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Coup de Nile: Egypt unrest imperils US military aid

Coup de Nile: Egypt unrest imperils US military aid
On the back of massive US aid, Egypt’s military remains a bastion of stability within a sea of tumult. But with US financial support hanging on the meaning of the word ‘coup’, the ouster of Mohamed Morsi threatens Egypt’s last institutional anchor.

Following a 1979 peace treaty with Israel, subsequent US largess for Egypt has been primarily military, with $68 billion in American support having been provided in the ensuing decades, according to the Congressional Research Service (CRS).

For 2013 the White House secured $1.3 billion in US aid to Egypt's armed forces, along with $250 million in economic assistance, maintaining the country’s longstanding position as the second-largest recipient of US aid after Israel.

US financial critical to Egypt’s military, as it accounts for 80 percent of Egyptian army material and close to a third of its budget, AFP reports, citing the CRS.

The aid has guaranteed US naval vessels priority access to the Suez Canal and maintained the Israeli-Egyptian peace treaty. Further bolstering Israel’s security, Egyptian security forces seize weapons bound for the Gaza Strip and fight to suppress extremist forces fighting on the Sinai Peninsula.

Bilateral military exercise between the two states, dubbed ‘Bright Star’, have been held biannually since 1980, with the next round of war games slated for December despite the recent turmoil.

Egypt has also benefited from US military hardware, as M1A1 Abrams tanks and F-16 fighters are both produced under license. Since 1980, Egypt has contracted for 1,200 of the armored fighting vehicles and 220 of the jet fighters.

Apart from financial support, many of the Egyptian armed forces’ top brass were forged in American schools, creating strong bilateral military relation between the two states.

Army soldiers wear gas masks before clashes with members of the Muslim Brotherhood and supporters of deposed Egyptian President Mohamed Mursi at Republican Guard headquarters in Nasr City, a suburb of Cairo July 8, 2013 (Reuters / Amr Abdallah Dalsh)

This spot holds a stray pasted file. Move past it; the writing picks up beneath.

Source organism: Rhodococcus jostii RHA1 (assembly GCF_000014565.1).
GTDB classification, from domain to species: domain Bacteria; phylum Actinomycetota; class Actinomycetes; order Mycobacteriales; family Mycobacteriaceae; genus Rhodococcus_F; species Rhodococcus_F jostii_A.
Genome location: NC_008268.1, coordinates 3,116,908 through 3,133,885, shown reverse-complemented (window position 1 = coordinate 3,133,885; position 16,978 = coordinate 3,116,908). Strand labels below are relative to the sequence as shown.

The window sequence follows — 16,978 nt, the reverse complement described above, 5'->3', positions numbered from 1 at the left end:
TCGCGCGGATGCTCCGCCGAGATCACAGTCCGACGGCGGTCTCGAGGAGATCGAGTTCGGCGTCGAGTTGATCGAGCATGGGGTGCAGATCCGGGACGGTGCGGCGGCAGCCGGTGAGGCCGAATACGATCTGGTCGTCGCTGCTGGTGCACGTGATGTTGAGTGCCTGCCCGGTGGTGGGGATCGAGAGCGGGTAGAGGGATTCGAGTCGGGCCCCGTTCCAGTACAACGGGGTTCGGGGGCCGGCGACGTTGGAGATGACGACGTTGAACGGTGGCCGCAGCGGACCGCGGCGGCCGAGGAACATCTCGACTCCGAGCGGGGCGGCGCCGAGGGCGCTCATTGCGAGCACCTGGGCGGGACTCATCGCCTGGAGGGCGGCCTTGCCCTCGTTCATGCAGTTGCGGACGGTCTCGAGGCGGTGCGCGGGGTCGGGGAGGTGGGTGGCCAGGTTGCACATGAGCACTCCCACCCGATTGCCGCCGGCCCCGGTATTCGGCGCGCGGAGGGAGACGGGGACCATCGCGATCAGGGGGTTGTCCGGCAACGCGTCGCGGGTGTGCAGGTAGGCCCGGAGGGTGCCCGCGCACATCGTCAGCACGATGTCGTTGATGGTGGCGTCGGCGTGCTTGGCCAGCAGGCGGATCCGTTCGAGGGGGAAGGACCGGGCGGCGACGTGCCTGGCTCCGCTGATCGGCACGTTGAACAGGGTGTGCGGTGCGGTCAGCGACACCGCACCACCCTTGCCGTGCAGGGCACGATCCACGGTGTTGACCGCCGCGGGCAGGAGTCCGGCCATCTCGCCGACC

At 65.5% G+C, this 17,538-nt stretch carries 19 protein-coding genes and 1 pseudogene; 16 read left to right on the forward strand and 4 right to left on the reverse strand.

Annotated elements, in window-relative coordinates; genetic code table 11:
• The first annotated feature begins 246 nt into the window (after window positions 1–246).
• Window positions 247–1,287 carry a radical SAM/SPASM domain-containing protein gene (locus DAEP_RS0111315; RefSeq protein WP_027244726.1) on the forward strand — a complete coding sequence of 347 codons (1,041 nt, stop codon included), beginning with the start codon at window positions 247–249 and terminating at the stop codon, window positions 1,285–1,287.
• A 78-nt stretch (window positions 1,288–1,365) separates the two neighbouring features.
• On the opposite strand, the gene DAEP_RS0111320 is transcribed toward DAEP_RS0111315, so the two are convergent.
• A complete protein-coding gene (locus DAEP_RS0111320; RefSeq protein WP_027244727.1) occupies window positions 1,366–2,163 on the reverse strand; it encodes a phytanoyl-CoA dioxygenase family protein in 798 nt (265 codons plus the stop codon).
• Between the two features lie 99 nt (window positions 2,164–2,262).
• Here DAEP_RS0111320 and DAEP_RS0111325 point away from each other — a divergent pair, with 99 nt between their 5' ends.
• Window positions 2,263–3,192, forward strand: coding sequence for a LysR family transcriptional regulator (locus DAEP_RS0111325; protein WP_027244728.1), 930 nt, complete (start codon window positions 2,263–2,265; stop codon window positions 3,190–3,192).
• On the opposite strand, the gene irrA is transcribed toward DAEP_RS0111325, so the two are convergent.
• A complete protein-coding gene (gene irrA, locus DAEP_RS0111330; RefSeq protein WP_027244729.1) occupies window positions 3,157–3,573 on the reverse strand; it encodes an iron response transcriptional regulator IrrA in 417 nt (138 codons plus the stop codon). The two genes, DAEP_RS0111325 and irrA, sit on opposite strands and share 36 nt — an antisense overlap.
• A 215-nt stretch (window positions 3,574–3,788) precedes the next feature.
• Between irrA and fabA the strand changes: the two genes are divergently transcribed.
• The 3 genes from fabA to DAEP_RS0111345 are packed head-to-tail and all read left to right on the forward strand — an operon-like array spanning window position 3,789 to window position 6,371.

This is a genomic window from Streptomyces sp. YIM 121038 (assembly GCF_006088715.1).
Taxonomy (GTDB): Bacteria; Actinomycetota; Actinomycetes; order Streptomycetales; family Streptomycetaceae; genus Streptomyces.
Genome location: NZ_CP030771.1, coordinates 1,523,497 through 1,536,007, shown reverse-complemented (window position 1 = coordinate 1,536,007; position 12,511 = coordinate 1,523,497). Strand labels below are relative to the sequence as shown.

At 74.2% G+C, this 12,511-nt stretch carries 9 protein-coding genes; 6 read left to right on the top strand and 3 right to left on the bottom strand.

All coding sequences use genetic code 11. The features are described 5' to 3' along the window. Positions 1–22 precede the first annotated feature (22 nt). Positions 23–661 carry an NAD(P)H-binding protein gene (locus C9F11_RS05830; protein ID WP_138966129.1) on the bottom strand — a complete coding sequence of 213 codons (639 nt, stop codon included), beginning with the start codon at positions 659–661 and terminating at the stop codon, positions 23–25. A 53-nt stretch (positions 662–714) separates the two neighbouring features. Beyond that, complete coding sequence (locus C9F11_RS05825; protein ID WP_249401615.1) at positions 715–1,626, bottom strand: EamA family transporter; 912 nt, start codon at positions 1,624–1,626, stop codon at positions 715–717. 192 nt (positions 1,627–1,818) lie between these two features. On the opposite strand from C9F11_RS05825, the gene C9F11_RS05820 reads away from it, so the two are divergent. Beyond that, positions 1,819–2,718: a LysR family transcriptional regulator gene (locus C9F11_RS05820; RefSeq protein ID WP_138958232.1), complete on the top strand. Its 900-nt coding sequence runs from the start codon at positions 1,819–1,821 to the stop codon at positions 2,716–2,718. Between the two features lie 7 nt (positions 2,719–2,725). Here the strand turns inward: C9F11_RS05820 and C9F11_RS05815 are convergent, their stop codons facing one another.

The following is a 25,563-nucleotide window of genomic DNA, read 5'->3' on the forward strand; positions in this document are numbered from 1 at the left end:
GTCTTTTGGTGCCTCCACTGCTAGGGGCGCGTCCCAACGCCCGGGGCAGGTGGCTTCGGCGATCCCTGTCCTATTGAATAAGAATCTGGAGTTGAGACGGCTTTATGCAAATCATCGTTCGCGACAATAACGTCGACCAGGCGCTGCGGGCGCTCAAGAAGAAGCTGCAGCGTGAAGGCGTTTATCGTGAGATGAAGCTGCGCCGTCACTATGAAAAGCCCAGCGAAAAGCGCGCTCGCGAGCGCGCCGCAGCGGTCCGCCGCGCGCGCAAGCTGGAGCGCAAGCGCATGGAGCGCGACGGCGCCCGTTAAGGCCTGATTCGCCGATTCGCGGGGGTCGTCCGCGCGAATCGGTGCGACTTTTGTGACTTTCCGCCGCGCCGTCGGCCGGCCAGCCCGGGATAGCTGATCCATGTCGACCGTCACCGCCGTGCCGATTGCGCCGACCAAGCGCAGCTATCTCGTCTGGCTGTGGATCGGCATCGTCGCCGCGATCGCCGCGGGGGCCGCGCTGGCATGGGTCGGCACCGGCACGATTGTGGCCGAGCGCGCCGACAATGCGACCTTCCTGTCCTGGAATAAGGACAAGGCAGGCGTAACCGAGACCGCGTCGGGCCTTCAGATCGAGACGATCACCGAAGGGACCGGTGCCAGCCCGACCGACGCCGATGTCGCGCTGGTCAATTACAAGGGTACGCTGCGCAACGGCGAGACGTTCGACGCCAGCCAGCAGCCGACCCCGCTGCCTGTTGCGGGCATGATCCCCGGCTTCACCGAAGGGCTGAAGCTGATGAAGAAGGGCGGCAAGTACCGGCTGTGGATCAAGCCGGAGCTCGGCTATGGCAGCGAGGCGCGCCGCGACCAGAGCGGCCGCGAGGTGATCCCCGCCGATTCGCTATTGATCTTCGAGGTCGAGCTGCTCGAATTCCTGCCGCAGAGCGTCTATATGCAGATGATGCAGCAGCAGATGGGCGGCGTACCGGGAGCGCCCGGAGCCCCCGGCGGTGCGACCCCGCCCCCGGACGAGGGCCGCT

Between 2000 and 2009, more than 11,500 Egyptian military officers – approximately 2.5 percent of the country’s entire military – have trained in US schools.

Chief among the US educated Egyptian officers are none other than General Abdel Fattah al-Sisi – the current Supreme Commander of the Egyptian Armed Forces – and Egyptian Army Chief of Staff Sedki Sobhi, both of whom spent a year at the US Army War College in Carlisle, Pennsylvania.

“The two main military guys in Egypt right now both have reasonably fresh ties to the US military,” Stephen Gerras, who taught a critical thinking course to Sisi at the college and served as his faculty and thesis advisor, told AFP.

“[Sisi’s] very serious, he's very smart, very pious and he's very warm,” Gerras continued.

Cutting purse strings?

The decision to unseat democratically-elected President Mohamed Morsi on July 3 has threatened a relationship Washington invested decades and billions of dollars to cultivate with Egypt.

US law forbids the conveyance of aid to a country in which a coup has transpired, resulting in White House reticence to draw a line in the sand over what exactly brought about the toppling of the Morsi government.

On Monday the White House was careful to avoid characterizing recent events in Egypt. When asked about the ouster of Egypt’s first democratically-elected leader at the hands of the country’s military, White House press secretary Jay Carney told reporters, “This is an incredibly complex and difficult situation.”

The US decision on whether to declare a coup will be "based on the timeline that is in the best interests of a democratic transition in Egypt, that is consistent with our legal requirements and our national security interest," Carney continued.